What is teething?
Teething, the emergence of the first teeth through a baby’s gums, can be a frustrating time for little ones and their parents. But knowing what to expect during teething and how to make the process a little less painful can help you manage.
So Much Pain for Such Small Teeth
Teething can begin at around 3 months old but typically begins when your child is 6 to 7 months old.
Signs of teething may include:
- Excessive drooling
- “Gumming” or biting
- Appearance of a rash around the mouth, or on the face
- Decrease in appetite
- Excessive crying
- Loss of appetite
- Changes in bowel movements
Here are some tips to keep in mind when your baby is teething:
- Wipe your baby’s face often with a cloth to remove the drool and prevent rashes from developing.
- Give your baby something to chew on. Make sure it’s big enough so that it can’t be swallowed and that it can’t break into small pieces. A wet washcloth placed in the freezer for 30 minutes makes a handy teething aid — just be sure to wash it after each use. Rubber teething rings are also good, but avoid ones with liquid inside because they may break or leak. If you use a teething ring, be sure to take it out of the freezer before it becomes rock hard — you don’t want to bruise those already swollen gums!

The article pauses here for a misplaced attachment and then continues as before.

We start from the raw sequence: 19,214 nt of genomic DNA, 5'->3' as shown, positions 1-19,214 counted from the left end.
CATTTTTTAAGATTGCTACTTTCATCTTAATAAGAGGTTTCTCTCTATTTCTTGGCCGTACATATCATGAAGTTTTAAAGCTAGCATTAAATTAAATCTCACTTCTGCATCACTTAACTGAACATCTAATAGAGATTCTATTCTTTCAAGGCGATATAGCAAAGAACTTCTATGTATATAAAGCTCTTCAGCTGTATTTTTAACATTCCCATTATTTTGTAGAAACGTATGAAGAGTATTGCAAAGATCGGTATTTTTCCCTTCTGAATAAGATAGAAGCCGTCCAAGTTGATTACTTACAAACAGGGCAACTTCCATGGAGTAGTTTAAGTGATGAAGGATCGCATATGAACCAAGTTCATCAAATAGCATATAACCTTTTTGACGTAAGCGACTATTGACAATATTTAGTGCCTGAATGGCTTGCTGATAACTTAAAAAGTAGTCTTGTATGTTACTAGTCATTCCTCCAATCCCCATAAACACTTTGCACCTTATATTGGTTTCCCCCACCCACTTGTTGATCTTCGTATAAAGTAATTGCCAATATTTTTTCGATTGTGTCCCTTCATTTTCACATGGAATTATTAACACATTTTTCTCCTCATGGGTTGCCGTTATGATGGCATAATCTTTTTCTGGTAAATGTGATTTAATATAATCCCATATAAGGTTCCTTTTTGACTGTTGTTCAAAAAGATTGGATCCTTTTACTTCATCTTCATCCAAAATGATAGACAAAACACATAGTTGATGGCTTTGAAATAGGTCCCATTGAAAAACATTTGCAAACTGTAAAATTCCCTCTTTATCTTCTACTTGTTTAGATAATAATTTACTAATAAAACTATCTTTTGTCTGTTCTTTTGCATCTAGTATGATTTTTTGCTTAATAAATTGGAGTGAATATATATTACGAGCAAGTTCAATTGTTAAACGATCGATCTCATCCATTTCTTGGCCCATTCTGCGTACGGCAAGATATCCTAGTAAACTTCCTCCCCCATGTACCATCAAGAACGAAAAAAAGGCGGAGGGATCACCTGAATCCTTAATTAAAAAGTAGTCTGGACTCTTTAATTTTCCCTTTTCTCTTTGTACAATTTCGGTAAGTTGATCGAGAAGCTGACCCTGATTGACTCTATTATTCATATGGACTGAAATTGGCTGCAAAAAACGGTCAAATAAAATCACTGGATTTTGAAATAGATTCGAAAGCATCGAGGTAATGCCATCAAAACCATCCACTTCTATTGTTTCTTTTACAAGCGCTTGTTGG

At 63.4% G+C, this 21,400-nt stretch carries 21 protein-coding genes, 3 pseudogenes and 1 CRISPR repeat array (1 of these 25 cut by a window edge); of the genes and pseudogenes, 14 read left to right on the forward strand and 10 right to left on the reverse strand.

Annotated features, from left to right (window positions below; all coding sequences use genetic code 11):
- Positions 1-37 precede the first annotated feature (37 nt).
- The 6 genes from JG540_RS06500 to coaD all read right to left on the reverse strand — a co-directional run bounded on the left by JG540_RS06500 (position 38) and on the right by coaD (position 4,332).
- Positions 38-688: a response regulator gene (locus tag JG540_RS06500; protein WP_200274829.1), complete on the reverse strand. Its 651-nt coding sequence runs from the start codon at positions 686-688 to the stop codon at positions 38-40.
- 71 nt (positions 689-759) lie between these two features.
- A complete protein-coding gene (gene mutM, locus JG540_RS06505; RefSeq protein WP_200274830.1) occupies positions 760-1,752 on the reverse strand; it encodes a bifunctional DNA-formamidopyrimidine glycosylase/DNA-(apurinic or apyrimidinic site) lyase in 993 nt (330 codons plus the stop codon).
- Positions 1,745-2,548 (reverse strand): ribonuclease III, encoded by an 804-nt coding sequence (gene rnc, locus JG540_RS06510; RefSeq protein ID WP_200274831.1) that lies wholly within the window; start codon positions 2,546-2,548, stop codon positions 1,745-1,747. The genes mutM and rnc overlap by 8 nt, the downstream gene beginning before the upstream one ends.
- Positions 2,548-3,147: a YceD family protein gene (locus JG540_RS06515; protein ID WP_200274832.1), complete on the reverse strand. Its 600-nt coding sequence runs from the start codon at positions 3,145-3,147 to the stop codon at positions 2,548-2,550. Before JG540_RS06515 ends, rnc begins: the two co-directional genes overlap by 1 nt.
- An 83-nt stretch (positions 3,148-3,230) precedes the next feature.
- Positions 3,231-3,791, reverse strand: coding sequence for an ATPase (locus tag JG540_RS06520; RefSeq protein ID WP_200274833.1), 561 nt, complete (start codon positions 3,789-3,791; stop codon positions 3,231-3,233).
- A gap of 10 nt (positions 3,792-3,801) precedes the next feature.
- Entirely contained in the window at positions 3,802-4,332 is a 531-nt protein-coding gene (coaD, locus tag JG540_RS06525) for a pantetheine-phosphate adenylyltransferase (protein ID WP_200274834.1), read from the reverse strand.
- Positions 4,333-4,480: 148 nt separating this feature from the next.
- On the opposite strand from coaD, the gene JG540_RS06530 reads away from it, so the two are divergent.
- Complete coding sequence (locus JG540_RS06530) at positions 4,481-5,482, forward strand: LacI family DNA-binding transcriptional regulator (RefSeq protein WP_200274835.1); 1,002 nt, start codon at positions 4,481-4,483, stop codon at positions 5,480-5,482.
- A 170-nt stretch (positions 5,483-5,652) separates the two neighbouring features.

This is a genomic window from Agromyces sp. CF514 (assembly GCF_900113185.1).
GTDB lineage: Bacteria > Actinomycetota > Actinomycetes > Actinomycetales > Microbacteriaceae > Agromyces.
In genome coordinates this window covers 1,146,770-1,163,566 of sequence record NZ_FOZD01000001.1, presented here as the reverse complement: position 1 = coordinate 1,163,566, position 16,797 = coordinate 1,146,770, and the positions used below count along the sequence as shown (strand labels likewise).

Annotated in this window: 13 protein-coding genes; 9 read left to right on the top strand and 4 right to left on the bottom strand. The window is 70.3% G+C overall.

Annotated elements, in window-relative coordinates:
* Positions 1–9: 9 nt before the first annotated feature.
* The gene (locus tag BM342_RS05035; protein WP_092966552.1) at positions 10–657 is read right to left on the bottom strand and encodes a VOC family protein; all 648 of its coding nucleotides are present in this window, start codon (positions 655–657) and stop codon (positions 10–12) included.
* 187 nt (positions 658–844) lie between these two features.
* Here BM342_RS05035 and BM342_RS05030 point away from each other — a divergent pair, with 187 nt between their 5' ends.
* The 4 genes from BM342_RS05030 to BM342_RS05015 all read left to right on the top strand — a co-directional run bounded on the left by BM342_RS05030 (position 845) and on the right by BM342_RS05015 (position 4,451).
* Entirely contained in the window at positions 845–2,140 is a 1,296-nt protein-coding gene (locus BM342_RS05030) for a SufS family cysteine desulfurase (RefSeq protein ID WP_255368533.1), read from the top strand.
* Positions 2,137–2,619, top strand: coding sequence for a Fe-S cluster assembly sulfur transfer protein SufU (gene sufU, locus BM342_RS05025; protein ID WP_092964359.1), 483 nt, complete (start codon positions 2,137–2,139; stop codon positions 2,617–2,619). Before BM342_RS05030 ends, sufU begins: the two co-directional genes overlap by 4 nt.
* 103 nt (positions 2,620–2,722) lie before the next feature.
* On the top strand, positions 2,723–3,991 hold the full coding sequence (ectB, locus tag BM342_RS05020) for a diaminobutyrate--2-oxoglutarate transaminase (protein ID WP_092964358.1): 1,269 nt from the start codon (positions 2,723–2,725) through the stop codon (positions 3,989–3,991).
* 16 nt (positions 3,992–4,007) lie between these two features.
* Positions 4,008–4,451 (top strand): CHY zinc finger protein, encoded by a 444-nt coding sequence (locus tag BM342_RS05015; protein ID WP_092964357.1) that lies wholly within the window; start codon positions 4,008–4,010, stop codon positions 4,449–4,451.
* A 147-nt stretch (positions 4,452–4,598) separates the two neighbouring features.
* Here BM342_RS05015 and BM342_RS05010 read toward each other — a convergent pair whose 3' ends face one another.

- Rub your baby’s gums with a clean finger.
- Never tie a teething ring around a baby’s neck — it could get caught on something and strangle the baby.
- If your baby seems irritable, ask your doctor if it is okay to give a dose of acetaminophen or ibuprofen (for babies older than 6 months) to ease discomfort. Never place an aspirin against the tooth, and don’t rub alcohol on your baby’s gums.
- Talk to your doctor or dentist before using over-the-counter pain reducers or desensitizing gel.